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The Winnetka Current 012518

14 | January 25, 2018 |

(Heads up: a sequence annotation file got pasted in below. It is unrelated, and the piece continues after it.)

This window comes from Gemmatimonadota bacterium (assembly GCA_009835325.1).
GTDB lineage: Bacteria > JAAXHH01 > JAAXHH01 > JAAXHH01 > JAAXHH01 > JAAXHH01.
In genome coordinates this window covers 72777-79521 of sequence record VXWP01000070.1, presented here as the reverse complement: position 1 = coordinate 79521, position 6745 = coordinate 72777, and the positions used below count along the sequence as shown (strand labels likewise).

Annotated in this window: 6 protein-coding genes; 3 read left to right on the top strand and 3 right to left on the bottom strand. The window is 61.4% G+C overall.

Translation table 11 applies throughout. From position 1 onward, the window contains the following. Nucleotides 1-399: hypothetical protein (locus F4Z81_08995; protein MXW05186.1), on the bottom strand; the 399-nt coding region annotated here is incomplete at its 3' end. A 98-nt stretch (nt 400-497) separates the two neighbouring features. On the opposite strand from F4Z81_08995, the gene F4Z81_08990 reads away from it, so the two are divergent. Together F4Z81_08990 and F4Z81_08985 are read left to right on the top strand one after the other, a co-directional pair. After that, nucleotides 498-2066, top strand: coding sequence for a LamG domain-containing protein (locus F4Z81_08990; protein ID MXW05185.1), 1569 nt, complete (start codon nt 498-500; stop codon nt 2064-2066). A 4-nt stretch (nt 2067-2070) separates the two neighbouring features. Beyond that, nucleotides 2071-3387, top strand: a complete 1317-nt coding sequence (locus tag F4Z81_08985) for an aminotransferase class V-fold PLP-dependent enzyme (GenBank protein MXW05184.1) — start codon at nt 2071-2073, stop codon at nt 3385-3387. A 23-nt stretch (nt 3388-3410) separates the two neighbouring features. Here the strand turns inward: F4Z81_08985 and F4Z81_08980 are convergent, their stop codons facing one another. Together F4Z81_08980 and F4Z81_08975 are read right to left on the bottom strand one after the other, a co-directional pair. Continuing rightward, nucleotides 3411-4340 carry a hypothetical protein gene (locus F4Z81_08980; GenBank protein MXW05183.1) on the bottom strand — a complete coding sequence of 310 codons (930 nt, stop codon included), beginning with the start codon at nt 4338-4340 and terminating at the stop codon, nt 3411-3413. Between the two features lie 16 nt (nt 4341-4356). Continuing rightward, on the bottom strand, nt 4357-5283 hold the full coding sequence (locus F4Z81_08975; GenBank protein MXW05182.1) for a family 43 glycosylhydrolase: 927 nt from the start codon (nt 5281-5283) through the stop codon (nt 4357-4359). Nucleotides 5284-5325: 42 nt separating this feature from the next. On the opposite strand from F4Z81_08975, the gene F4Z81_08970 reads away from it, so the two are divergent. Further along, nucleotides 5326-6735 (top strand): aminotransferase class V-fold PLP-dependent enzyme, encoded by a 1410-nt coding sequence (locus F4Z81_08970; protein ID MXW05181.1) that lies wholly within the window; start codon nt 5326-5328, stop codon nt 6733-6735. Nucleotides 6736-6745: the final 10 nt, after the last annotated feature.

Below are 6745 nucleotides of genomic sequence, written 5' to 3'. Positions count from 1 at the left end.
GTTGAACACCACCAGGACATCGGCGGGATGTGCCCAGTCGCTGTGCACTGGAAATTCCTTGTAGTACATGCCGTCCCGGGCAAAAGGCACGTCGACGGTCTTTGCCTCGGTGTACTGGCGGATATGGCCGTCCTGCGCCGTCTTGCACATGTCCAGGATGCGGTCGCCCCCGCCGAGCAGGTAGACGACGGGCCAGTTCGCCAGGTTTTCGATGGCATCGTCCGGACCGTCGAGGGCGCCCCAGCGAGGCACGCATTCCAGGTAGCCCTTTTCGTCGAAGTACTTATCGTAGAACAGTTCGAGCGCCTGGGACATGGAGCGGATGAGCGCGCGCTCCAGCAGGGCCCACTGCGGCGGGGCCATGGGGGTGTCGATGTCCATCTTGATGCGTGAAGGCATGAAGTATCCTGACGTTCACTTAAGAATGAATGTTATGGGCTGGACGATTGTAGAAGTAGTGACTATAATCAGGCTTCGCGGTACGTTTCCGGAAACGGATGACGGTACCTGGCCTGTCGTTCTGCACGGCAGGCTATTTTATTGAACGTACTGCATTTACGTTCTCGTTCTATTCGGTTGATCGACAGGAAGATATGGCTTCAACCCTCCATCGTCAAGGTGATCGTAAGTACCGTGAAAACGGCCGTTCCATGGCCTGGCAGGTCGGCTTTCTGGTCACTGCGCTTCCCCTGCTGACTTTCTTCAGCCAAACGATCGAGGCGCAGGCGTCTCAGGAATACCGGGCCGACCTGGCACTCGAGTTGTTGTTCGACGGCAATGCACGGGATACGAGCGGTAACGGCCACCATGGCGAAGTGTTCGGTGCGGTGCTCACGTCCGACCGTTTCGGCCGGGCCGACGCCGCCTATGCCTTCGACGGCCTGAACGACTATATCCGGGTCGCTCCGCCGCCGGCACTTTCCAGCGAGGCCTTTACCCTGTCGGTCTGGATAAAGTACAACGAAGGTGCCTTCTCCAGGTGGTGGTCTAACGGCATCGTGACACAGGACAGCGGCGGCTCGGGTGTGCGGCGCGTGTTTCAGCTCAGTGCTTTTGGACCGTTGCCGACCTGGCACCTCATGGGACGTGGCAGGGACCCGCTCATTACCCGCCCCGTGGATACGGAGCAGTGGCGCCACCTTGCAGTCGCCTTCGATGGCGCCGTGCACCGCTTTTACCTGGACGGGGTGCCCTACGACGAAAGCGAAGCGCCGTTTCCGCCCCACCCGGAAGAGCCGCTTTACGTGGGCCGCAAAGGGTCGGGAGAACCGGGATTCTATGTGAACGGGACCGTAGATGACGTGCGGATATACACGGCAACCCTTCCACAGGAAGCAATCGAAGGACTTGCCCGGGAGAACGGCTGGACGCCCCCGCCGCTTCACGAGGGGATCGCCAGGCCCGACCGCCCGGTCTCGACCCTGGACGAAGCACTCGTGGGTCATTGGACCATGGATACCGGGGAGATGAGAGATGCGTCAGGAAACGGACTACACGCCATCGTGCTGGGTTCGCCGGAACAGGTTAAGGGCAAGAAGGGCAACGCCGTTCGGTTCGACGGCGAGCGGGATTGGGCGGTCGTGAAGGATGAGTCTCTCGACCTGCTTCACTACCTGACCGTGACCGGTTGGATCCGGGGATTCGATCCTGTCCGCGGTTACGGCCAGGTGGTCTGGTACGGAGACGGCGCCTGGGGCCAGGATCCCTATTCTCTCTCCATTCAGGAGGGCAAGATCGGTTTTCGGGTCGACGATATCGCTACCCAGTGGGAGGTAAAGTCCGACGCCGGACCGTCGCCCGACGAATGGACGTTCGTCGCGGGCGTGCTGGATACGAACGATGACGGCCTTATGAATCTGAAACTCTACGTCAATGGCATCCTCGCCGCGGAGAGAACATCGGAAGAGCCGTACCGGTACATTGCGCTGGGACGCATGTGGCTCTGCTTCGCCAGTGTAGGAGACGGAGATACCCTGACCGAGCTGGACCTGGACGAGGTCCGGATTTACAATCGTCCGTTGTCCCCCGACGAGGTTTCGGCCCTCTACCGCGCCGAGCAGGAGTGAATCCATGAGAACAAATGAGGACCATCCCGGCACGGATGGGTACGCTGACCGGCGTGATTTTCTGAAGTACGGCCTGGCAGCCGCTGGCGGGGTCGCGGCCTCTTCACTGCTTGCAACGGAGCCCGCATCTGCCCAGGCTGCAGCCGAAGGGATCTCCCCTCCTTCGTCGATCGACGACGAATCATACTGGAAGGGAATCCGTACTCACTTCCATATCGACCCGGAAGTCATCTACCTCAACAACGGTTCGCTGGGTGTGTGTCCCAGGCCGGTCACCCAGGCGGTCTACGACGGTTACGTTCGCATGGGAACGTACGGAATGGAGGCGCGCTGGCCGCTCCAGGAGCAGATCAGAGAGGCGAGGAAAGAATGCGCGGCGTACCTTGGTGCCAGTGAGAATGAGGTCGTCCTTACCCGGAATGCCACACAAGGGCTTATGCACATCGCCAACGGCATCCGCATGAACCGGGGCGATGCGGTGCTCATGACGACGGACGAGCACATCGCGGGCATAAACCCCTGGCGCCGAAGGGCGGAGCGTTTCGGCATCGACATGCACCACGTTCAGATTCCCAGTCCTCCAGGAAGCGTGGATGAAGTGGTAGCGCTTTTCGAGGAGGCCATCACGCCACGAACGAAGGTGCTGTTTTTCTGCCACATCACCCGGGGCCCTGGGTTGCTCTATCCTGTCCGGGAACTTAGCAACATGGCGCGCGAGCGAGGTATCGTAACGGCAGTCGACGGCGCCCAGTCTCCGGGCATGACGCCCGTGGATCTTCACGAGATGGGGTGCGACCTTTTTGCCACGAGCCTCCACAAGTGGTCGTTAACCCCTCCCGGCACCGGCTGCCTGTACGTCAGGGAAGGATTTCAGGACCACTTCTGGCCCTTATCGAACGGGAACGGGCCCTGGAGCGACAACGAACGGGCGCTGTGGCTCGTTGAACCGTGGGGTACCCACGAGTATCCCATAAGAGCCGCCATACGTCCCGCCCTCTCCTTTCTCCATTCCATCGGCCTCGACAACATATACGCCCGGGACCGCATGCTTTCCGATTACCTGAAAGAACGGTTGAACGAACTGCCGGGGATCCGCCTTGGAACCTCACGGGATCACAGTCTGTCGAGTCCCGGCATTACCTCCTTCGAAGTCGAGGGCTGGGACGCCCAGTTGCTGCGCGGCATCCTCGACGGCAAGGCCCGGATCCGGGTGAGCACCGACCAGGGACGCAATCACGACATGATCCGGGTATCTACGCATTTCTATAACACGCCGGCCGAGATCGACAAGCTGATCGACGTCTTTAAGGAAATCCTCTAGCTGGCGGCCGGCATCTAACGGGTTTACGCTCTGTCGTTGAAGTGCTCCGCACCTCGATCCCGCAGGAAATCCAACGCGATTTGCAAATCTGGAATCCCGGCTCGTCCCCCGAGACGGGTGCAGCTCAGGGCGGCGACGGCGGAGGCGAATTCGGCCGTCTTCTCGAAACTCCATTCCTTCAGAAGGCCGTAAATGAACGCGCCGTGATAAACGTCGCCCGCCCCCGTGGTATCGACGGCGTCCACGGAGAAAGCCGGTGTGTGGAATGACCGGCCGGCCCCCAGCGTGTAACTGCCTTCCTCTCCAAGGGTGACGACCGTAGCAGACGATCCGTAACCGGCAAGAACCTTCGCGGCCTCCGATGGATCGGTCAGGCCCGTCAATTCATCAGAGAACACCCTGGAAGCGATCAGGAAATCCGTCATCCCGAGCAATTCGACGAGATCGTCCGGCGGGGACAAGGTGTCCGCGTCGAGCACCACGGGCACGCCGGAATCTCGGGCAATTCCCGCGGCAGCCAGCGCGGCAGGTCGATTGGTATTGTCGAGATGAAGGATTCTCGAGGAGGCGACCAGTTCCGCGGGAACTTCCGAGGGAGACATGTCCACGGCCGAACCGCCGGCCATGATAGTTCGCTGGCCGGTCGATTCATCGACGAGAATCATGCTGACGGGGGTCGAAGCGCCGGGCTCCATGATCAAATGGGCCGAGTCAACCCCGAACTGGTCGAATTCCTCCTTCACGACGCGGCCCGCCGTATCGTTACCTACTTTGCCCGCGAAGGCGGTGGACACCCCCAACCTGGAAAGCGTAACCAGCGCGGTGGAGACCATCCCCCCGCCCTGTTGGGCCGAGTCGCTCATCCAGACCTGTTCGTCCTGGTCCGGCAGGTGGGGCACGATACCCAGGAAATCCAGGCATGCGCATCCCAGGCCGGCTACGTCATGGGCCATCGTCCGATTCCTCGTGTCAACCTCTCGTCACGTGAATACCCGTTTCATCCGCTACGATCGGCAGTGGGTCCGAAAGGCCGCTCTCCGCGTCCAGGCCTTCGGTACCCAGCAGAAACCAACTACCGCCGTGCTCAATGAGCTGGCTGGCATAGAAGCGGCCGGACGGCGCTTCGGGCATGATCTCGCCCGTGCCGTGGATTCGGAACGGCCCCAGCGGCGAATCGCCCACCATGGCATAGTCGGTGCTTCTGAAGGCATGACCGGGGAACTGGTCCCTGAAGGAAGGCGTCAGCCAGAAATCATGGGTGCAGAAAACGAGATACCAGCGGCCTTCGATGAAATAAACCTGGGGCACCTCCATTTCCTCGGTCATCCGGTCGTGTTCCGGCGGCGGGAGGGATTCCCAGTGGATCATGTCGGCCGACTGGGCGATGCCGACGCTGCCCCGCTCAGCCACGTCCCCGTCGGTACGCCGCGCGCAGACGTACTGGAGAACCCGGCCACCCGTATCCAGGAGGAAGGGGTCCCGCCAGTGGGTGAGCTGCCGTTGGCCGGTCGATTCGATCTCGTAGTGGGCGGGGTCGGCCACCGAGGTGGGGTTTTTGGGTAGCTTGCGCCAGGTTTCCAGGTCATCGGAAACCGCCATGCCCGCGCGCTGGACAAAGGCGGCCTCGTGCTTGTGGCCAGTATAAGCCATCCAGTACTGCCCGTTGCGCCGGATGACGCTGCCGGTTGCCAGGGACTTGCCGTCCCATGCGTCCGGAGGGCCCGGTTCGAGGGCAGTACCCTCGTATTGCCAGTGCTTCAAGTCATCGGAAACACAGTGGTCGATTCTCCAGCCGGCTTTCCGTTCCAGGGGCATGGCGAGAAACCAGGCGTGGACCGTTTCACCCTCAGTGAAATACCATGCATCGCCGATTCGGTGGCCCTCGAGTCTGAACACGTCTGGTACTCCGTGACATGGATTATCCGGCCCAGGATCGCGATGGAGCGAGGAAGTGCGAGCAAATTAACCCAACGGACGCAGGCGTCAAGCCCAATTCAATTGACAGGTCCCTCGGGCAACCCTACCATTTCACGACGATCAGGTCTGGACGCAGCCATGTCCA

14 | January 25, 2018 | The winnetka Current sound off Mindful Money When it comes to investing, find balance Kathy Roeser Contributing Columnist The Winnetka Community House is currently offering free functional balance training workshops for those interested in improving their balance. Participants will learn how to find better body balance, which can be beneficial to improving everything from athleticism to posture and preventing injury. Balance is an equally important concept when it comes to financial management. Especially for investors, balance in both your investment strategy and mental approach is crucial to navigating the up and down nature of the markets. Whether you are new to investing or a seasoned veteran, here are two tips for finding balance: Diversify Diversification, which Calling all art, athletic, day and overnight camps! We need vendors for the 4th Annual CAMP EXPO! 2018 Sat., February 24, 2018 • 10am - 2pm Northbrook Court 1515 Lake Cook Road, Northbrook, IL For more information, call (708) 326-9170 ext. 16 or visit is essentially another term for balance, is a core component of any investment plan. Investors should ensure they are spread out over a number of asset classes and sectors. Focusing too heavily in only one or two areas may create vulnerability. For example, if a significant percentage of your investments are in one sector, a quarterly downturn for that sector could put you in a difficult situation. On the other hand, diversifying helps to Please see roeser, 15 VENDOR BOOTH DEADLINE: FEB. 7 NT accepts George Orwell Award on behalf of ’67 graduate SUBMITTED BY NEW TRIER HIGH SCHOOL When Dr. Richard Sobel learned he was receiving the prestigious George Orwell Award from the National Council of Teachers of English (NCTE), he immediately thought of the school that sparked his interest in political science — his alma mater, New Trier High School. Sobel, a political scientist who has served as a visiting scholar at the Buffett Center at Northwestern University, could not attend the NCTE Annual Convention late last year, so he reached out to New Trier to accept the award on his behalf. The 1967 New Trier alumnus, who is also a Wilmette resident and author, won the 2017 George brent From Page 10 Orwell Award for Distinguished Contribution to Honesty and Clarity in Public Language for his book, “Citizenship as Foundation of Rights: Meaning for America.” “My connection to this book goes through New Trier,” Sobel said, explaining how he was first introduced to the literature of political science in an elective course at the high school. “These were the fundamental questions that I was first introduced to at New Trier.” New Trier English faculty member Ariell Bachman read Sobel’s remarks at the convention, and the NCTE mailed him the award, which recognizes writers who have made outstanding contributions to the critical analysis of public discourse. hit it out of the park this time,” the girl told Brent. Club members come from every level of income and sophistication and every continent. Books have even been delivered by sled above the Arctic Circle to Yup’ik Eskimo children who had learned English in school. Increasing numbers of members are second generation, and some are not even born yet. On average, they tend to stay on for 10 years or more, often into their late teens. To help make getting a monthly book in the mail an exciting experience, each Stuart Brent Children’s Book Club selection arrives gift wrapped with the child’s name hand written in large letters on the outside. “This is done to reinforce the idea that books are special, something exciting to be looked forward to,” Brent said. In case anyone imagines Brent as a timid “Marion the Librarian” sort, that would be an emphatic “no.” Brent took up karate at age 48, has since been on the U.S. Karate team three times, and will be competing in her fourth world championships this June in Scotland. As well, among other pursuits, she has been thrown from a horse while fox hunting in Ireland, been chased by an angry monkey in Vietnam, commandeered a motorcycle in Cambodia, slept on reindeer furs while trekking in the mountains Sobel’s work includes policy analysis of privacy and confidentiality issues, particularly on political and constitutional questions about governmental databanks and identification schemes. His book serves as a social critique and impetus for social justice; its implications and relevance reach beyond our borders and address a global issue, the NCTE said. Sobel hopes current students will want to read his book, especially because it uses clear language, which Orwell himself often emphasized. “My book deals with a lot of fundamental political issues, the sort of things you learn about in ‘Intro to American History,’” Sobel said. “They seem really abstract, but have real political meaning.” of Norway and jumped off cliffs into the sea in Corsica. “I’m an experience hound,” she said. “If you want to experience life to the fullest, you have to take it by the throat and shake it.” Brent’s latest experience has been to jump into the snake pit that is television programming. “Amy’s Book Hunt” launched as a pilot episode on WTTW Channel 11 in January. During the 30-minute program, Brent visits people’s homes, a street market and used book stores, where she rummages through basements, attics, bins and bookshelves, all in search of first editions and rare books that in many cases are worth far more than their owner paid. sound off the winnetka current | January 25, 2018 | 15 Social snapshot Top Web Stories From as of Jan. 22 From the Editor What I’ve learned this week 1. Glenview employees play for Northfield Township Food Pantry 2. Orthodontist office approved by Winnetka for Gage Street 3. Boys swimming: New Trier falls just short at Trevian Relays 4. Winnetka resident named senior partner at Chicago family law firm 5. Boys basketball: Trevs drop heartbreaker in overtime Become a Current Plus member: Jacqueline Glosniak Last week, when Winnetka resident Alison Joseph wrote me to share the story about her sons and their diagnoses of Duchenne muscular dystrophy, I knew the story needed to be featured. Don’t get me wrong: I wasn’t waiting on the edge of my seat all week waiting for a dramatic story to come in. Rather, when I hear a story about a local family that is working on turning a case of bad luck into a hopeful story — not just for themselves, but for strangers as well — I like to think that by sharing the story, The Winnetka Current is doing its part to help make these communities better. Through fundraising for this spring’s upcoming Shamrock Shuffle race in Chicago as well as taking the initiative to start their own foundation, the Small family is turning their children’s story and a negative health experience into a chance to spread positivity, raise money and campaign for overall awareness both at home and across the country for others in similar situations. After writing the story, I turned to one of my colleagues and said, “Gee, the North Shore is not immune to its share of stories on residents with negative health stories, is it?” It has seemed that in my time here, every month at least one of our papers is featuring stories about ill children, residents who have passed away prematurely from accidents, and other stories of heartbreak and hardship. But that’s just the community-news business. Like the rest of the world, the North Shore is not a bubble, and sadly, Winnetkans and Northfielders are not protected from statistics on everything from health scares to home burglaries and everything in between that plague people everywhere every day. What makes the North Shore unique, however, is how its residents work to see the glass half-full, turning their own stories into moments of hope and inspiration for others. And, that, I think, is a beautiful thing you don’t see everywhere. The Village of Northfield posted on Jan. 16: “Northfield was recently awarded a grant from the US Forest Service’s Urban and Community Forestry Program for a tree inventory that will provide comprehensive knowledge of Village-owned trees including GIS location, species, genera, size, and condition. This inventory will enable staff to effectively guide residents in identifying optimal planting spaces and improve species diversity by targeting areas in need of diverse plantings, allowing the Village to maintain and grow a healthy, stable, and productive urban forest.” Like The Winnetka Current: winnetkacurrent “Using stress balls, coloring book sheets, markers, etc., NT Peer Helpers created Finals Survival Kits to send a positive message to themselves or their friend(s). Good luck on final exams, Trevs! #FinalsSurvival #PeerHelping #StressFree” @NewTrier203, New Trier High School posted on Jan. 18 Follow The Winnetka Current: @winnetkacurrent go figure 3,000 An intriguing number from this week’s edition The number of young children across the globe that Amy Brent, of Stuart Brent Children’s Book Club in Winnetka, sends three books a month to. Read the story on Page 10. roeser From Page 14 minimize risk by mitigating the impact negative performance in one area can have on your entire portfolio. With the U.S. market at an all-time high after nearly 10 years of growth, one should also consider diversifying their investments in other parts of the world. Keep in mind that past performance is not an indicator of future success. The best performing asset classes could be among the worst next session, and vice versa. A commitment to diversification and balance can help you avoid moving money in and out of the market based on past trends, future predictions and rhetoric. Keep your emotions in check As essential as it is to devise a detailed and meticulous strategy based on your desired level of risk and time horizon, a significant component of investing is mental. And the importance of finding emotional balance between too high and too low cannot be understated. Instant access to stock prices, statistics and news makes it difficult, but investors should avoid getting overexcited when the market is performing well, and on the flip side, panicking when short-term sentiment is negative. Such emotion often leads to knee-jerk reactions, which may result in a decision to follow what everyone else is doing instead of operating in a manner that is best for you. If you find yourself struggling to achieve emotional balance when investing, you may want to avoid regularly checking market news and individual stock performance. Instead, clear your mind by participating in one of the many stress-relieving programs our village has to offer. This can help keep your emotions tempered and prevent any impulsive decisions that could detract from your long-term investment goals. The concept of balance is important in just about everything we do, and applying a few basic lessons and principles from the Winnetka Community House workshop can assist you in managing your investment portfolio. Diversification does not guarantee a profit or protect against a loss. Kathy Roeser is a managing director and wealth advisor with the Wealth Management Division of Morgan Stanley in Chicago. The information contained in this column is not a solicitation to purchase or sell investments. Any information presented is general in nature and not intended to provide individually tailored investment advice. The Winnetka Current Sound Off Policy Editorials and columns are the opinions of the author. Pieces from 22nd Century Media are the thoughts of the company as a whole. The Winnetka Current encourages readers to write letters to Sound Off. All letters must be signed, and names and hometowns will be published. We also ask that writers include their address and phone number for verification, not publication. Letters should be limited to 400 words. The Winnetka Current reserves the right to edit letters. Letters become property of The Winnetka Current. Letters that are published do not reflect the thoughts and views of The Winnetka Current. Letters can be mailed to: The Winnetka Current, 60 Revere Drive Ste. 888, Northbrook, IL 60062. Email to jacqueline@ visit us online at